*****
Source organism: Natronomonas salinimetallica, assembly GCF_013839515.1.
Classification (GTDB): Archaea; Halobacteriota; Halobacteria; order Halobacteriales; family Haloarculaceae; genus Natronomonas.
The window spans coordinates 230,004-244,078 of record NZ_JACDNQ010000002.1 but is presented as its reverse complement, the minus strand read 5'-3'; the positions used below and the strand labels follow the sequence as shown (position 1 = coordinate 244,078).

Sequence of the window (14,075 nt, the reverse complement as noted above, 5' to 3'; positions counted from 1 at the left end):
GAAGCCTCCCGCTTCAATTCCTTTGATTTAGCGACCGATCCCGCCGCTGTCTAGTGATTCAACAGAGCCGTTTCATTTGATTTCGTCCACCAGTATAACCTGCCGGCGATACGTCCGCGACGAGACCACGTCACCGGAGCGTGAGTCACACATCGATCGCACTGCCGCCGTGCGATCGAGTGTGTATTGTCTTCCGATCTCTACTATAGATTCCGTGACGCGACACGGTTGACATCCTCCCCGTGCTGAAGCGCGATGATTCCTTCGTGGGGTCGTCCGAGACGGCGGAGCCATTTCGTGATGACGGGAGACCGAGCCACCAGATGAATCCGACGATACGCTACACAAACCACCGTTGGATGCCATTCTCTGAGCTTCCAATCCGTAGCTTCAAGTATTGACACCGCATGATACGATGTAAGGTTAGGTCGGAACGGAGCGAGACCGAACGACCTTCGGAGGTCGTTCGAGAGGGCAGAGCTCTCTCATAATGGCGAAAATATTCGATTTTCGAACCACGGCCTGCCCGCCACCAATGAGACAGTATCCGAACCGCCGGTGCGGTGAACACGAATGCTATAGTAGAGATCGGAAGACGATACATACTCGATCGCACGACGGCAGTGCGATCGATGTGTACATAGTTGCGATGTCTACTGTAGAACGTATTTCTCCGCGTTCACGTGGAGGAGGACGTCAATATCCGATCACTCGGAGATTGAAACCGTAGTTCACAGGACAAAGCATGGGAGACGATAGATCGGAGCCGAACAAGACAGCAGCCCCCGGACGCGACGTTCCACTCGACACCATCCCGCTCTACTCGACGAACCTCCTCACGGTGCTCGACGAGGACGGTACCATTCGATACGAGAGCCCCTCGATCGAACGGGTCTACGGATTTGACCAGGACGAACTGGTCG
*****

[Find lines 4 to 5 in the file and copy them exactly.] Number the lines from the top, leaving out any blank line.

Sequence of the window (14,075 nt, the reverse complement as noted above, 5' to 3'; positions counted from 1 at the left end):
GAAGCCTCCCGCTTCAATTCCTTTGATTTAGCGACCGATCCCGCCGCTGTCTAGTGATTCAACAGAGCCGTTTCATTTGATTTCGTCCACCAGTATAACCTGCCGGCGATACGTCCGCGACGAGACCACGTCACCGGAGCGTGAGTCACACATCGATCGCACTGCCGCCGTGCGATCGAGTGTGTATTGTCTTCCGATCTCTACTATAGATTCCGTGACGCGACACGGTTGACATCCTCCCCGTGCTGAAGCGCGATGATTCCTTCGTGGGGTCGTCCGAGACGGCGGAGCCATTTCGTGATGACGGGAGACCGAGCCACCAGATGAATCCGACGATACGCTACACAAACCACCGTTGGATGCCATTCTCTGAGCTTCCAATCCGTAGCTTCAAGTATTGACACCGCATGATACGATGTAAGGTTAGGTCGGAACGGAGCGAGACCGAACGACCTTCGGAGGTCGTTCGAGAGGGCAGAGCTCTCTCATAATGGCGAAAATATTCGATTTTCGAACCACGGCCTGCCCGCCACCAATGAGACAGTATCCGAACCGCCGGTGCGGTGAACACGAATGCTATAGTAGAGATCGGAAGACGATACATACTCGATCGCACGACGGCAGTGCGATCGATGTGTACATAGTTGCGATGTCTACTGTAGAACGTATTTCTCCGCGTTCACGTGGAGGAGGACGTCAATATCCGATCACTCGGAGATTGAAACCGTAGTTCACAGGACAAAGCATGGGAGACGATAGATCGGAGCCGAACAAGACAGCAGCCCCCGGACGCGACGTTCCACTCGACACCATCCCGCTCTACTCGACGAACCTCCTCACGGTGCTCGACGAGGACGGTACCATTCGATACGAGAGCCCCTCGATCGAACGGGTCTACGGATTTGACCAGGACGAACTGGTCG